Clean City Driving
Tesla is making moves to bring more electric cars into cities by launching a network of new, slimmer Superchargers in urban centers. An announcement from Tesla reveals: “…as part of our commitment to make Tesla ownership easy for everyone, including those without immediate access to home or workplace charging, we are expanding our Supercharger network into city centers, starting with downtown Chicago and Boston.”
The Superchargers are set to be placed in convenient locations in urban areas, to allow drivers to multitask and charge their cars while shopping or running other errands. The smaller Superchargers will deliver up to 72kW of power to an attached vehicle, which is admittedly just over half of what’s capable with current 120kW Superchargers. So while the charge time will increase to about 45-50 minutes, the space between charging stations will, in turn, dramatically decrease.
Ideally, electric vehicles (EVs), like those made by Tesla, would be a fantastic option for city drivers. Many city drivers would not be hindered by worrisome range anxiety, as their trips would be well below the maximum ranges of today’s available vehicles.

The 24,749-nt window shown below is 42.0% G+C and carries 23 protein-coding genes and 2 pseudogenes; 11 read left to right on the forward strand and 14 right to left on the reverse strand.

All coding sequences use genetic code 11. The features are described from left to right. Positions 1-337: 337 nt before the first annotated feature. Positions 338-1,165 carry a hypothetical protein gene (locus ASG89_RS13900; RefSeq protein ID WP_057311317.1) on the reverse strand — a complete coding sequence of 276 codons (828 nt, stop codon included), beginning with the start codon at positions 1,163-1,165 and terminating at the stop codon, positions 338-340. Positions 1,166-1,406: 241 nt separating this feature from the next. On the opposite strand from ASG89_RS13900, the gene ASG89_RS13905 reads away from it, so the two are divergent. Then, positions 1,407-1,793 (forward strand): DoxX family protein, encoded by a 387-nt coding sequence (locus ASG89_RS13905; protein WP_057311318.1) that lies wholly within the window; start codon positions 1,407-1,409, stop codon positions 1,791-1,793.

Unfortunately, we have yet to arrive in such a utopia, and city-dwelling EV early adopters have to be sustained by a patchwork of available charging stations. The absence of privately owned parking spaces or garages makes owning home-charging setups impossible, so city dwellers must rely on what is publicly available. The resources many currently have are not enough to conveniently support drivers, let alone encourage expansion.
As such, Tesla’s new stations are excellent news for electric vehicles in general, as increasing infrastructure will encourage the growth of the technology, allowing charging capabilities to expand beyond brand specific stations. Electric vehicles have a much smaller imprint on the environment, and as the world’s grids are increasingly relying on renewable resources to meet power needs, that benefit is growing.